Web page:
Protect Your Child With Vaccines
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Protect Your Child With Vaccines
Parents want their children to be healthy and happy throughout their lives. That’s why it’s very important to get your children vaccinated on schedule. Here are some answers to common questions parents ask about vaccines.
What is a vaccine? A vaccine contains a germ, or a tiny portion of that germ, that can no longer cause disease because it has been killed or modified. When they are introduced into the body, they stimulate the immune system to produce antibodies that fight the disease. After getting vaccinated, you develop immunity to that disease. This is what makes vaccines so powerful. They prevent infectious diseases from occurring.
Why are vaccines so important? Vaccines protect your child, and everyone, from dangerous diseases like polio, diphtheria, and whooping cough. If people aren’t vaccinated, they can get very sick and the disease can spread easily.
How effective are vaccines? Before the diphtheria vaccine was introduced, up to 20% of children under age 5 died if they caught it. Now, hardly anyone in the U.S. catches diphtheria, and only about 16,000 cases were reported globally in 2018.
Pertussis, more commonly known as whooping cough, is still fairly common. Over 24 million cases and about 161,000 deaths are reported each year. For babies under one year, it can be deadly. Almost half of all babies who get it need to be hospitalized. Studies show that starting vaccinations when your baby is just 2 months old is the most effective way to prevent whooping cough.
When does your baby need vaccines? Right now, there are 14 recommended vaccinations for children under two. Skipping or delaying vaccinations can expose your baby to serious diseases when they’re most at risk for developing complications. Call your doctor to learn more about the recommended vaccinations and the right schedule for your child.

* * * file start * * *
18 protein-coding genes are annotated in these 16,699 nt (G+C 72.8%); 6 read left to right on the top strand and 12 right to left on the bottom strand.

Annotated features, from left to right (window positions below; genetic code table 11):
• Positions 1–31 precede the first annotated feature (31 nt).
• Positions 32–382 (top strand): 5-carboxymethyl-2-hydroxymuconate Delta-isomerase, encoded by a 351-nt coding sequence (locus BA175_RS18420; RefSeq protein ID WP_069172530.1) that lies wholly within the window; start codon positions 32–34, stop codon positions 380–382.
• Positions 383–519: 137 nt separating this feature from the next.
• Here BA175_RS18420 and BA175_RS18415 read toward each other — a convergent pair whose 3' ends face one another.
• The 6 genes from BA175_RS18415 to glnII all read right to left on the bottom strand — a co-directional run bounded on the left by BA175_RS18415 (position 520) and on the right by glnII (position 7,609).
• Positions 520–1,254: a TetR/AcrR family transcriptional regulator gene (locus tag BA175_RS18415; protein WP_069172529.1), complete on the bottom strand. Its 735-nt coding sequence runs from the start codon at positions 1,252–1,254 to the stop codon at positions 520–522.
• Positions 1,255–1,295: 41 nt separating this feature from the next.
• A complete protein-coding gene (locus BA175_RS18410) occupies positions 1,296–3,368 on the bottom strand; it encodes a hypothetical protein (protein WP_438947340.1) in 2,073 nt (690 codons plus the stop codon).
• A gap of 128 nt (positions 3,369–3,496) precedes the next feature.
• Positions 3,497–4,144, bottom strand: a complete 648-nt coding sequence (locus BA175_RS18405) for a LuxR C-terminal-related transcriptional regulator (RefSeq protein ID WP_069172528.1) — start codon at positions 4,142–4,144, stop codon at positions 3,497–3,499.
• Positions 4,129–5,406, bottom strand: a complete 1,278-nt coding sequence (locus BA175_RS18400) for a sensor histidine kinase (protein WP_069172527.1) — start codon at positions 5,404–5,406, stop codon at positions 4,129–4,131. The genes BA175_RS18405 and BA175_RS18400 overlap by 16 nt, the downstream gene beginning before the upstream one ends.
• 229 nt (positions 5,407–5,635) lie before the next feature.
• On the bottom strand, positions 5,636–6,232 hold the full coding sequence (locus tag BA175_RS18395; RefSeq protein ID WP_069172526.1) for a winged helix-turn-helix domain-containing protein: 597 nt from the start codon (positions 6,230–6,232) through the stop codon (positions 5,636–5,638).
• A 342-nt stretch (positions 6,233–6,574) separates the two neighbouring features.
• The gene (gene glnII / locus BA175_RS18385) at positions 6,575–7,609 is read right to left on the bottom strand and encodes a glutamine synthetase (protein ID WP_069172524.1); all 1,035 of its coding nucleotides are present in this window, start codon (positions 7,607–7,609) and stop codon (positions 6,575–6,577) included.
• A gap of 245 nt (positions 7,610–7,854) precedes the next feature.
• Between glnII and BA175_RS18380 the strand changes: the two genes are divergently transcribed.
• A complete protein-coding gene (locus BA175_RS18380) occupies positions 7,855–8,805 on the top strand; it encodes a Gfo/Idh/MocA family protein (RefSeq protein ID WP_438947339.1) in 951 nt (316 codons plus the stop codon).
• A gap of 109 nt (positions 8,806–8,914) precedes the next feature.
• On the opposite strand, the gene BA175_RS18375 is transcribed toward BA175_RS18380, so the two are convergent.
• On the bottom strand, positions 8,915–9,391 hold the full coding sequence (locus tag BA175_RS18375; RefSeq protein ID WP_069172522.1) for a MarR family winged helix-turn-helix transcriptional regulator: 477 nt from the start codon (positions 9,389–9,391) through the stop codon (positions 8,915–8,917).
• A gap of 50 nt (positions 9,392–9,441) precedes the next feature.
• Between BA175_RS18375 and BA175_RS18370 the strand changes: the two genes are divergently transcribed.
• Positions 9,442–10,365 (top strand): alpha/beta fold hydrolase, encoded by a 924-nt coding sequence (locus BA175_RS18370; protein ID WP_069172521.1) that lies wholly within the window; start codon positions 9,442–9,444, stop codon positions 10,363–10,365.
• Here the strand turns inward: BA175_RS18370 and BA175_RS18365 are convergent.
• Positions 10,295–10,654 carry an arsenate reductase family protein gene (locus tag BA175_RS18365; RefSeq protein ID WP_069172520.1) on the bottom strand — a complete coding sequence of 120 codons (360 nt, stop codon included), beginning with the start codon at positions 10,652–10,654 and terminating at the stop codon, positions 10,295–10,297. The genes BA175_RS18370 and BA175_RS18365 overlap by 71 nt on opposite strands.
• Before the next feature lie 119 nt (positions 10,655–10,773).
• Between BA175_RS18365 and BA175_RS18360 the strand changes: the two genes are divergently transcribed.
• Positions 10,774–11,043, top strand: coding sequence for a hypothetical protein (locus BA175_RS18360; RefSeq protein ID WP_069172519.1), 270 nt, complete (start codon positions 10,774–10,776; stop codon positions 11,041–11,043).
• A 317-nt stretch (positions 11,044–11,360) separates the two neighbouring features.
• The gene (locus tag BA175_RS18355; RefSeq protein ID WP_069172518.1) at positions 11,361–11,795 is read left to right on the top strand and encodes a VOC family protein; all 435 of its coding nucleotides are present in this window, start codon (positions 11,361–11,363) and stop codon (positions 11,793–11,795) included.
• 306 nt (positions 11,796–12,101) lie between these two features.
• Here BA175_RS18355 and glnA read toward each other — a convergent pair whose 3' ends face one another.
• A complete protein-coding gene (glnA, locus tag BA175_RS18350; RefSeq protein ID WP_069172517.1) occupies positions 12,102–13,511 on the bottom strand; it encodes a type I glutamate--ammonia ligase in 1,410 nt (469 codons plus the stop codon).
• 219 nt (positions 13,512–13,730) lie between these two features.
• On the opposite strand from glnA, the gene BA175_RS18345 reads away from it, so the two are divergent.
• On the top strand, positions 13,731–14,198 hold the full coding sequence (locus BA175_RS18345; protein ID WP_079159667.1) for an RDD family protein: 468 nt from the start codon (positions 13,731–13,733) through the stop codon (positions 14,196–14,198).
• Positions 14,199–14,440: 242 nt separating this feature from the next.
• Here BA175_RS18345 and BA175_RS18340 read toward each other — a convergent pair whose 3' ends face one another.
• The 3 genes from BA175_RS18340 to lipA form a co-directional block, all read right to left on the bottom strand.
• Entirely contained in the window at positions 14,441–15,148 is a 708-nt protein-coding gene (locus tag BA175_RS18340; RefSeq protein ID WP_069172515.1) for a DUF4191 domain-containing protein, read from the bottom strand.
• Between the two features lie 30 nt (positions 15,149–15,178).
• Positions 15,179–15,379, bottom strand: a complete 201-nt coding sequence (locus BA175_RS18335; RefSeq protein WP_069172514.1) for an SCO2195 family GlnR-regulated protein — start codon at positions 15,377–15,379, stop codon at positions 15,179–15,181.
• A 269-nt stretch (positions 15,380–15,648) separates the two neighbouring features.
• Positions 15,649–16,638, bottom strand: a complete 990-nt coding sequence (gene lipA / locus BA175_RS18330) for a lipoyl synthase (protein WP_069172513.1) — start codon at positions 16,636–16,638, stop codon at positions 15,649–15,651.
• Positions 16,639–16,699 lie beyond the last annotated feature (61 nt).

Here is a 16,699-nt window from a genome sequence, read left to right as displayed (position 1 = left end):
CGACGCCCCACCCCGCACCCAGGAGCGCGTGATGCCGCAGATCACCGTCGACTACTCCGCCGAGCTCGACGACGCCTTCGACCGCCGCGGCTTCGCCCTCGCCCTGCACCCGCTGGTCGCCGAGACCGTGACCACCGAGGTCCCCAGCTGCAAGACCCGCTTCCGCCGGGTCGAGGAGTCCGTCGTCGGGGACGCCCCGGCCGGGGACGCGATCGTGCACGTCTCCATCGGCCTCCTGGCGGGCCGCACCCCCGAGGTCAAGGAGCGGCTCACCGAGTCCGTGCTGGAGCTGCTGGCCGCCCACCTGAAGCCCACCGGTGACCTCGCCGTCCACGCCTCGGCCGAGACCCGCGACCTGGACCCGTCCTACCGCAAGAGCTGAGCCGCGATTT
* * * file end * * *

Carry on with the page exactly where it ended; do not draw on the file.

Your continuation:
Are vaccines safe? YES! Vaccines are tested and studied for years to ensure their safety. After getting a vaccine, your child could get a low fever or feel sore where the shot was given, but serious side effects are very rare.
Is it safe to take my baby to the doctor right now? Doctors have new procedures to keep families safe. If you are concerned, call your doctor’s office and ask what precautions they have in place. And, don’t forget to wear your mask! Vaccinations need to follow a schedule, so be sure to call your doctor before you cancel an immunization appointment.
Will the shot hurt my baby? No baby likes getting shots, but once the tears stop, your child will be protected from serious diseases! And by vaccinating your baby, you’re also keeping others safe and healthy. If you have concerns, call your doctor--don’t cancel! Vaccines make the world a whole lot healthier for you and your baby.
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Finity Communications Incorporated is not a licensed medical care provider and represents that it has no expertise in diagnosing, examining, or treating medical conditions of any kind. The health information offered in this video is designed for educational purposes only. You are strongly encouraged to speak with your physician or healthcare provider if you have questions about COVID-19.
- Centers for Disease Control and Prevention. Baby Vaccines at 12 to 23 Months. Reviewed Feb 25, 2020. Accessed June 12, 2020.
- Centers for Disease Control and Prevention. Diphtheria. In Epidemiology and Prevention of Vaccine-Preventable Diseases. Atkinson W et al, eds. 11th ed. Washington DC: Public Health Foundation, 2009.
- Centers for Disease Control and Prevention. Vaccine Safety. Reviewed Jan 14, 2020. Accessed June 12, 2020.
- Yeung KHT et al. An update of the global burden of pertussis in children younger than 5 years: a modelling study. Lancet Infect Dis.17(9):974‐980, 2017. doi:10.1016/S1473-3099(17)30390-0